Spycraft: The Secret History of the CIA's Spytechs from Communism to Al-Qaeda goes on sale in stores today. I know you think I probably milked it for all it's worth, but there's actually a ton of mind-boggling spy gear in there that I didn't have a chance to cover on Giz, such as:
• Robotic critters, from the insectothopter of the 1970s to the robofish of today
• Cigars developed to kill, confuse or humiliate Fidel Castro—not surprisingly, one would have made his beard fall out.
• The beloved skyhook—yes, the thing that yanks people from the ground up into airplanes. Learn of its origins, early animal test runs and its one successful on-record mission.
• The Soviet's most amazing spy gadget, dubbed "The Thing" by befuddled CIA agents who didn't know how on earth it worked. It was built by Theremin, inventor of that wacky musical thingy, himself a part-time Soviet agent and researcher.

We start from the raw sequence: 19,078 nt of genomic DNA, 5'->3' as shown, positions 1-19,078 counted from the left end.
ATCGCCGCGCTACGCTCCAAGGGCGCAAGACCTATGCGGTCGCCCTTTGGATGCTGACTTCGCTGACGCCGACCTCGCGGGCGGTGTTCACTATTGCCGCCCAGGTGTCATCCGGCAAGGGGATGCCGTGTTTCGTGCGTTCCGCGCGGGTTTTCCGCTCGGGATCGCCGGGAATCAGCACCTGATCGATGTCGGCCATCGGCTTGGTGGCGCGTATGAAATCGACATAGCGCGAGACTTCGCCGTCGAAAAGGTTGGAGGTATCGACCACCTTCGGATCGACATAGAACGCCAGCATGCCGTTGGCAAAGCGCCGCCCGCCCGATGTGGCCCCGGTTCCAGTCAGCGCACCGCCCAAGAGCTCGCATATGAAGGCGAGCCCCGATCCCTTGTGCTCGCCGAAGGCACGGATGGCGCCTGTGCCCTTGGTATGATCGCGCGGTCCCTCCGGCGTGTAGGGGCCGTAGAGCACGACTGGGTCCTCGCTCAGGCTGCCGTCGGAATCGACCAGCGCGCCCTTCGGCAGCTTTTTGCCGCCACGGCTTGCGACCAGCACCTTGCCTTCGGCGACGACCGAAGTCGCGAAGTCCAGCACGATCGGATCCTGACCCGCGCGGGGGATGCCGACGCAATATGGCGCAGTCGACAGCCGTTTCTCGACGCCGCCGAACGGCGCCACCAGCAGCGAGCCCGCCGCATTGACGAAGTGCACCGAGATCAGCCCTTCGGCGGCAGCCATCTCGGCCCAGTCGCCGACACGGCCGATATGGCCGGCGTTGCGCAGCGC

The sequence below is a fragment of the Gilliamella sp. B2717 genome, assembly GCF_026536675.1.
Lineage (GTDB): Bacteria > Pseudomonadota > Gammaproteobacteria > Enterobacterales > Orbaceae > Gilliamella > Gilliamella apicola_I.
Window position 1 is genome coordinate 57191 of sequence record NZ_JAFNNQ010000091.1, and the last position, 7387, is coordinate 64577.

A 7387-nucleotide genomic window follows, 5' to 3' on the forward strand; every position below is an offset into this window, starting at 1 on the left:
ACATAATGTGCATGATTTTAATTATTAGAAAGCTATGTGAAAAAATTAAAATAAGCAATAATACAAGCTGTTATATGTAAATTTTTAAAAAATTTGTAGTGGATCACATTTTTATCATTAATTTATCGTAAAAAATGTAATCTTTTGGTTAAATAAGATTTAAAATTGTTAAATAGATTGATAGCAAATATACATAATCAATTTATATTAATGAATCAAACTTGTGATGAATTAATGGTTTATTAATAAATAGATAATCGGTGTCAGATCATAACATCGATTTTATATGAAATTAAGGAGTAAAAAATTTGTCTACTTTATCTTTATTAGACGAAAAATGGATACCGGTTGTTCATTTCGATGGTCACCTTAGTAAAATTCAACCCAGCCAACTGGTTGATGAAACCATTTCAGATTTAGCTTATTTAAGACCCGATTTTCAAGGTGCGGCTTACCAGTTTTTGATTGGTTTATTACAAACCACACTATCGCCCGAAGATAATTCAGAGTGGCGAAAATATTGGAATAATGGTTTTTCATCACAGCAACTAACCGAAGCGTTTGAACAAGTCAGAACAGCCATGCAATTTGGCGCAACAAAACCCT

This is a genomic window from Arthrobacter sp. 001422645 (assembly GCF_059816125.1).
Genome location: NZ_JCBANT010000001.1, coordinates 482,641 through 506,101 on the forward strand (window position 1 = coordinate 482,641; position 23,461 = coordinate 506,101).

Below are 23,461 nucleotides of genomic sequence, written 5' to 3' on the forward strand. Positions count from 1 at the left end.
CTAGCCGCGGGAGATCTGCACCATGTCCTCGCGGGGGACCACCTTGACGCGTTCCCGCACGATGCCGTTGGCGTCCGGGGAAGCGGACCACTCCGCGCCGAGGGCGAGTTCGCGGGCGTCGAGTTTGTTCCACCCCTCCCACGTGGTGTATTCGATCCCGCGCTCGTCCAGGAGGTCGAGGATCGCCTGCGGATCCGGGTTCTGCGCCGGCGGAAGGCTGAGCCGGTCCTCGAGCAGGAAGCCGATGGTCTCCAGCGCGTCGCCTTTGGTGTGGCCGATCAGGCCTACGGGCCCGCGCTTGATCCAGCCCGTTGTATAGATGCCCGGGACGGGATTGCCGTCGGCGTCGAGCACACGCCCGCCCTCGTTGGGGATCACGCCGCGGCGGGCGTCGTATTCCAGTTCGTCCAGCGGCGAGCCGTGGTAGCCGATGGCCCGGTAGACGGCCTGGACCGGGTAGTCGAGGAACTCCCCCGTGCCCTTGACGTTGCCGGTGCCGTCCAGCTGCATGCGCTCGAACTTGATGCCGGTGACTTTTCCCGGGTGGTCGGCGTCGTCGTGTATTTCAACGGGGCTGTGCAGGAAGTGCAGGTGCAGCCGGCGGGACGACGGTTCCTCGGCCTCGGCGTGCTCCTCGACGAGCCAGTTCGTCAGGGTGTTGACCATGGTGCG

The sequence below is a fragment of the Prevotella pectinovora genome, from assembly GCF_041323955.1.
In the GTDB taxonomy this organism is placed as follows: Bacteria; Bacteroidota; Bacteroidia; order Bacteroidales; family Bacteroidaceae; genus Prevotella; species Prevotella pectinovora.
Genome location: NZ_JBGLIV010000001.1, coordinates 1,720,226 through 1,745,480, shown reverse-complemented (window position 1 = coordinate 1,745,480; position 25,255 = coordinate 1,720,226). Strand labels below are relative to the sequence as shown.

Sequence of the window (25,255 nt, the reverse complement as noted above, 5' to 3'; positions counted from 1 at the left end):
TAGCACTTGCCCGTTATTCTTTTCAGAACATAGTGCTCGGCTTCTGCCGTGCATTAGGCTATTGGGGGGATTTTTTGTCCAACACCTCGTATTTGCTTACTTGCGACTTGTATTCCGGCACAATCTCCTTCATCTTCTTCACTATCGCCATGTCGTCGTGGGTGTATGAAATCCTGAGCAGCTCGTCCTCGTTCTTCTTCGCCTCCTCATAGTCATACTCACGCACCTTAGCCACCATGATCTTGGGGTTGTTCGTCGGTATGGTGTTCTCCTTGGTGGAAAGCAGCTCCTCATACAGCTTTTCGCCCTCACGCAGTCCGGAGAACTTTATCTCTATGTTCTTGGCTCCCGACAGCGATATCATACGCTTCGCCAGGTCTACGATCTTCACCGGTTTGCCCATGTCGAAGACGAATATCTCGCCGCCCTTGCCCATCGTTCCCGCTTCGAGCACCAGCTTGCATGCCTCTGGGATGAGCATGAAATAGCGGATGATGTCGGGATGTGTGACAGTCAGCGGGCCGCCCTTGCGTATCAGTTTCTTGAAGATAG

• Spies, spying and spy talk. Yes, the book may be focused on hardware, but man it's full of crazy stories about spies. The most interesting tales are about the Russians who were leaking info to the US, often upon pain of death. Stories of American traitors are pretty familiar, but you rarely get to hear about what went on over on the other side of the Curtain.
Meanwhile, here's a recap of what I did cover, in case you missed it:
• My interview with the authors
• Blow-up Sex Toys as In-Car Decoys
• A Speedboat Disguised as a Junk
• Hide and Seek, CIA Style
• The Inflatable Rescue Plane
• Animal Agents, Live and Dead
• A Gallery of CIA Spy Cameras
Anyway, I enjoyed the book and the authors, and I highly recommend it for a Father's Day gift. Needless to say, I've not received anything in return for this endorsement except a copy of the book itself, which they can have back when they pry it from my cold dead hands. [CIA Spycraft; Amazon Sales Page]